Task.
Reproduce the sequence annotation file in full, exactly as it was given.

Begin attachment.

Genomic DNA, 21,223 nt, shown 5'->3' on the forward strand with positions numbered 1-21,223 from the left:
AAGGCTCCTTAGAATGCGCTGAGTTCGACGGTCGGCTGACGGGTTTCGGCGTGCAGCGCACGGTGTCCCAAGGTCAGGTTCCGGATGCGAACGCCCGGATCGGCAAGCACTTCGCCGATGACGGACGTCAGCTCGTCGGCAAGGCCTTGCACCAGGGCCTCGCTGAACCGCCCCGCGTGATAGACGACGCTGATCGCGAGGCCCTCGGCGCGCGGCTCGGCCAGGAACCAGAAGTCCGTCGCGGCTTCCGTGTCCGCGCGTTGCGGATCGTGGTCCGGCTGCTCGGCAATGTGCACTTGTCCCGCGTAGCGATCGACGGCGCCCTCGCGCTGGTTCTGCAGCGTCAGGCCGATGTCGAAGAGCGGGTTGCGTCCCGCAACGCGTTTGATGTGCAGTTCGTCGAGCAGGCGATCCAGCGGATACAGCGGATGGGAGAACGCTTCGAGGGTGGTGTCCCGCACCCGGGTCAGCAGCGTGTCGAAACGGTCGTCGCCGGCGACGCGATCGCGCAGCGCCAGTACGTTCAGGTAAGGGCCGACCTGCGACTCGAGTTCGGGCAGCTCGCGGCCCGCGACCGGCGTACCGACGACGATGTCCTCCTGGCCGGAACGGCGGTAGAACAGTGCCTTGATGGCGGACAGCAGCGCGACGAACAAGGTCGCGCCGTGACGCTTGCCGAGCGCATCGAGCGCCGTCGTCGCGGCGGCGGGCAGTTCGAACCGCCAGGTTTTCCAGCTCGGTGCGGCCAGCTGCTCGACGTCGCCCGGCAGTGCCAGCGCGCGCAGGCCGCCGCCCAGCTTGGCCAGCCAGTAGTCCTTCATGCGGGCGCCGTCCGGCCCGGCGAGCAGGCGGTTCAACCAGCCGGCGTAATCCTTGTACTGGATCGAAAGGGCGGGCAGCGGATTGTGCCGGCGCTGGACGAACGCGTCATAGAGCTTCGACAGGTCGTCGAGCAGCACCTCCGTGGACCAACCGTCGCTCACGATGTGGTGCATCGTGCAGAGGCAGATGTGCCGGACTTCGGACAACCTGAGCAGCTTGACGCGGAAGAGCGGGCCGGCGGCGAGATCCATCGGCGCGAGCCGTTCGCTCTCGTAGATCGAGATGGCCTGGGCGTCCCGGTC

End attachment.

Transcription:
Genomic DNA, 21,223 nt, shown 5'->3' on the forward strand with positions numbered 1-21,223 from the left:
AAGGCTCCTTAGAATGCGCTGAGTTCGACGGTCGGCTGACGGGTTTCGGCGTGCAGCGCACGGTGTCCCAAGGTCAGGTTCCGGATGCGAACGCCCGGATCGGCAAGCACTTCGCCGATGACGGACGTCAGCTCGTCGGCAAGGCCTTGCACCAGGGCCTCGCTGAACCGCCCCGCGTGATAGACGACGCTGATCGCGAGGCCCTCGGCGCGCGGCTCGGCCAGGAACCAGAAGTCCGTCGCGGCTTCCGTGTCCGCGCGTTGCGGATCGTGGTCCGGCTGCTCGGCAATGTGCACTTGTCCCGCGTAGCGATCGACGGCGCCCTCGCGCTGGTTCTGCAGCGTCAGGCCGATGTCGAAGAGCGGGTTGCGTCCCGCAACGCGTTTGATGTGCAGTTCGTCGAGCAGGCGATCCAGCGGATACAGCGGATGGGAGAACGCTTCGAGGGTGGTGTCCCGCACCCGGGTCAGCAGCGTGTCGAAACGGTCGTCGCCGGCGACGCGATCGCGCAGCGCCAGTACGTTCAGGTAAGGGCCGACCTGCGACTCGAGTTCGGGCAGCTCGCGGCCCGCGACCGGCGTACCGACGACGATGTCCTCCTGGCCGGAACGGCGGTAGAACAGTGCCTTGATGGCGGACAGCAGCGCGACGAACAAGGTCGCGCCGTGACGCTTGCCGAGCGCATCGAGCGCCGTCGTCGCGGCGGCGGGCAGTTCGAACCGCCAGGTTTTCCAGCTCGGTGCGGCCAGCTGCTCGACGTCGCCCGGCAGTGCCAGCGCGCGCAGGCCGCCGCCCAGCTTGGCCAGCCAGTAGTCCTTCATGCGGGCGCCGTCCGGCCCGGCGAGCAGGCGGTTCAACCAGCCGGCGTAATCCTTGTACTGGATCGAAAGGGCGGGCAGCGGATTGTGCCGGCGCTGGACGAACGCGTCATAGAGCTTCGACAGGTCGTCGAGCAGCACCTCCGTGGACCAACCGTCGCTCACGATGTGGTGCATCGTGCAGAGGCAGATGTGCCGGACTTCGGACAACCTGAGCAGCTTGACGCGGAAGAGCGGGCCGGCGGCGAGATCCATCGGCGCGAGCCGTTCGCTCTCGTAGATCGAGATGGCCTGGGCGTCCCGGTC